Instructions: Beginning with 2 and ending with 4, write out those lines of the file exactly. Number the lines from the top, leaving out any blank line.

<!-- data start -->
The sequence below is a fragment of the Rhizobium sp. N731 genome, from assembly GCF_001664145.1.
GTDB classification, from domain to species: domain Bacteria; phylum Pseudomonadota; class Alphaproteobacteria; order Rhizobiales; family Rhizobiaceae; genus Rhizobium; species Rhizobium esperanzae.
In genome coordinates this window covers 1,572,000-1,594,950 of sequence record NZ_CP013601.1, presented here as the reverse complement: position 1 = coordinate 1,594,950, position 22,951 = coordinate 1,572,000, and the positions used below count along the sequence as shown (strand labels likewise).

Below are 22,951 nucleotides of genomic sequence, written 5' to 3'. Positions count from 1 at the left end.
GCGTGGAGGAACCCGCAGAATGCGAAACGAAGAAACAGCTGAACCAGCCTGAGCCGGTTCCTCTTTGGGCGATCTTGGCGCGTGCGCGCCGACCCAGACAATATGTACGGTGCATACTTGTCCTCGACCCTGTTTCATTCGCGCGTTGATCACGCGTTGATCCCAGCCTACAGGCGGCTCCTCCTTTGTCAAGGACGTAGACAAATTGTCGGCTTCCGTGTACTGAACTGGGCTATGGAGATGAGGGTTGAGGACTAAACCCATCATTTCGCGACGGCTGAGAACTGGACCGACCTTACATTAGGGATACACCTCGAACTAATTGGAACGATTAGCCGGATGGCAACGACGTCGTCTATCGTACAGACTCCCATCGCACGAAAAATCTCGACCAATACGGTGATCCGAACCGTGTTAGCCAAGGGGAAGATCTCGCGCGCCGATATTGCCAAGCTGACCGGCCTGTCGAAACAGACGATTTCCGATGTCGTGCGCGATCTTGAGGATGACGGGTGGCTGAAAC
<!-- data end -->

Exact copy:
GTDB classification, from domain to species: domain Bacteria; phylum Pseudomonadota; class Alphaproteobacteria; order Rhizobiales; family Rhizobiaceae; genus Rhizobium; species Rhizobium esperanzae.
In genome coordinates this window covers 1,572,000-1,594,950 of sequence record NZ_CP013601.1, presented here as the reverse complement: position 1 = coordinate 1,594,950, position 22,951 = coordinate 1,572,000, and the positions used below count along the sequence as shown (strand labels likewise).

Below are 22,951 nucleotides of genomic sequence, written 5' to 3'. Positions count from 1 at the left end.